Former MPs cost Sweden 4.5 million kronor a month
TT/The Local · 10 Dec 2006, 08:47
Published: 10 Dec 2006 08:47 GMT+01:00
In total some 4.5 million kronor was paid out in November alone to former members of the Swedish and European parliaments. If politicians who lost their seats in the autumn election are excluded from the figures there are still around 50 politicians living on an average of 21,000 kronor a month.
The income league is topped by a newcomer, the Left Party's Jonas Sjöstedt, who this year left the European Parliament to move to New York. Since then, he has received 38,380 kronor a month.
Veterans such as Inga Lantz and Hans Pettersson, who represented the Left-Communists until 1988 and 1989 respectively, are also high up on the list.
Pettersson has enjoyed his salary guarantee for the last four years after a number of years as a journalist, press secretary and councillor in Hallstahammar. In November he received 27,000 kronor and last year he claimed 302,000 kronor.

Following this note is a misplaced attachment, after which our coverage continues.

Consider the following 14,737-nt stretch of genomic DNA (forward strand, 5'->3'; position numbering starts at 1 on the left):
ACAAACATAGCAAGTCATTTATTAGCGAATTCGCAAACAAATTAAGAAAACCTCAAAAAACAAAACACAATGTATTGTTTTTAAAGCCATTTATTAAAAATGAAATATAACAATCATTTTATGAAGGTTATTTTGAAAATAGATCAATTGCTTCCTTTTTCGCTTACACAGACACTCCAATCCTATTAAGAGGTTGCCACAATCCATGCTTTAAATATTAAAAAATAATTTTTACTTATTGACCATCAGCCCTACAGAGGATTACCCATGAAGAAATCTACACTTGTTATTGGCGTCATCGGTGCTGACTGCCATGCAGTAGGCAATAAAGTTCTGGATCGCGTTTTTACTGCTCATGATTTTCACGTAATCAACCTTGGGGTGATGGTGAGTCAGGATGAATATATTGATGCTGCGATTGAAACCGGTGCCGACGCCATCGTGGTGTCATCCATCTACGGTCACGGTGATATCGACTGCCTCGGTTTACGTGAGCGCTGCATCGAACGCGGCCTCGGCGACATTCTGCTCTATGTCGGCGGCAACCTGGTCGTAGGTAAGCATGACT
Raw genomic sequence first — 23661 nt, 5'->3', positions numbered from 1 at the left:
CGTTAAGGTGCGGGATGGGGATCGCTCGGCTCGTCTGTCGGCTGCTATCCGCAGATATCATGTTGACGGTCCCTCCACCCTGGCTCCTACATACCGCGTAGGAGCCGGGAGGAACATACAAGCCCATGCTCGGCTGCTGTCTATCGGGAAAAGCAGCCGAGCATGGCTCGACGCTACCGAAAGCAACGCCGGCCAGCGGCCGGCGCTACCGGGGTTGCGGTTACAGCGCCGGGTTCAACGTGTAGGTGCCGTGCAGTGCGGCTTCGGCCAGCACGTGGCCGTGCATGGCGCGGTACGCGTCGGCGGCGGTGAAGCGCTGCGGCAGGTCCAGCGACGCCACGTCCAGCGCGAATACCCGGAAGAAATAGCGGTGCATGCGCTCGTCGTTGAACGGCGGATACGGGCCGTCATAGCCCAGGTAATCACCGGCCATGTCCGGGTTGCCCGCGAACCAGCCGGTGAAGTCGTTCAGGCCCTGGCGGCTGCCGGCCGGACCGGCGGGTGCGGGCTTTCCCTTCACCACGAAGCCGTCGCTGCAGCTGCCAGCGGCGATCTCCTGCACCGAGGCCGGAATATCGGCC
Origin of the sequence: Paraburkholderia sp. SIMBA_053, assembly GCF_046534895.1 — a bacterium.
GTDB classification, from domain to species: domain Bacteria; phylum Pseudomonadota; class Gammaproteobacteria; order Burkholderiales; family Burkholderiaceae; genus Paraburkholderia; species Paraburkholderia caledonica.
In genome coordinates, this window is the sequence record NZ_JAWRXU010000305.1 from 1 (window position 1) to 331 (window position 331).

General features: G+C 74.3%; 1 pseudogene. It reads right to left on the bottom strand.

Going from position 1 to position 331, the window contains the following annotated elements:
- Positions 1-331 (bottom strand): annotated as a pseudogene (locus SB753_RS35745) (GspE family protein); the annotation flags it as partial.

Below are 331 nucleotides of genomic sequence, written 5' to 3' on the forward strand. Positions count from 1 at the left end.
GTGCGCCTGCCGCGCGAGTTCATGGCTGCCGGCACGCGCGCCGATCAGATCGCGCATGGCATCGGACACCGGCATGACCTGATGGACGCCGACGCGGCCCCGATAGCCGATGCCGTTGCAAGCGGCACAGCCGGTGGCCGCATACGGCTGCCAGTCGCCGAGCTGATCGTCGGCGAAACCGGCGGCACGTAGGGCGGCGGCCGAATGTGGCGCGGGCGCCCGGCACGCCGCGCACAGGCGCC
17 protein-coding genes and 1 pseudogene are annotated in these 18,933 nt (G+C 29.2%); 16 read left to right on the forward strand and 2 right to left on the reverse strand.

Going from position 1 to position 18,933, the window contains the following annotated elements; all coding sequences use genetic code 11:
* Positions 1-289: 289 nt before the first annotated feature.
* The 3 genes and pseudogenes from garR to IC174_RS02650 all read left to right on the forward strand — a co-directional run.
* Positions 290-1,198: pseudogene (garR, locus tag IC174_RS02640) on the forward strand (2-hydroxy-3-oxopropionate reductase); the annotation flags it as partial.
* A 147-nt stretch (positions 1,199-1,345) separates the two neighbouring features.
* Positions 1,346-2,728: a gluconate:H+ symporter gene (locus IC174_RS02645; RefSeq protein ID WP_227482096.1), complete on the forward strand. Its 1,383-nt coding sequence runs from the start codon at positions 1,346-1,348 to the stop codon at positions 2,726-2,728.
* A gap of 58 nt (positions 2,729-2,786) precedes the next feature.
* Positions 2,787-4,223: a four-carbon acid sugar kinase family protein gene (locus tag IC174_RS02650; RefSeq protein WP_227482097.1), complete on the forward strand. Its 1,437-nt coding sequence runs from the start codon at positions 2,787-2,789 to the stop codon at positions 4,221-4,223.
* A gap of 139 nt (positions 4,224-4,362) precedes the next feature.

"I have chosen to live on the guarantee. One has to have a life too," said Pettersson, who has a number of political jobs.
"Without the guarantee it wouldn't work. Only pensioners would be able to be politicians," he said.
Inga Lantz left parliament in 1988 and quit the Left Party in 1992. Nevertheless, she received 32,472 kronor in November and a total of 370,000 kronor last year.
The Left Party is over-represented on the list, with 22 percent of the former politicians, as is the Green Party with 14 percent.
Well-known Green Party politicians on the list are former EU MP Per Gahrton (who took home over 24,000 kronor in November and 324,000 kronor last year) and Inger Schörling (21,000 kronor in November, 410,000 kronor last year).
They are in the company of other former EU politicians who left Brussels and politics in the last few years. Both Per Stenmark of the Moderates and Yvonne Sandberg-Fries of the Social Democrats received around 30,000 kronor in November. Both are over the age of 55.
"We are very age-obsessed in Sweden and it is expensive for companies to employ older people. So it's not easy to find a new job," said Stenmark, who also stated that experience from abroad does not count for much.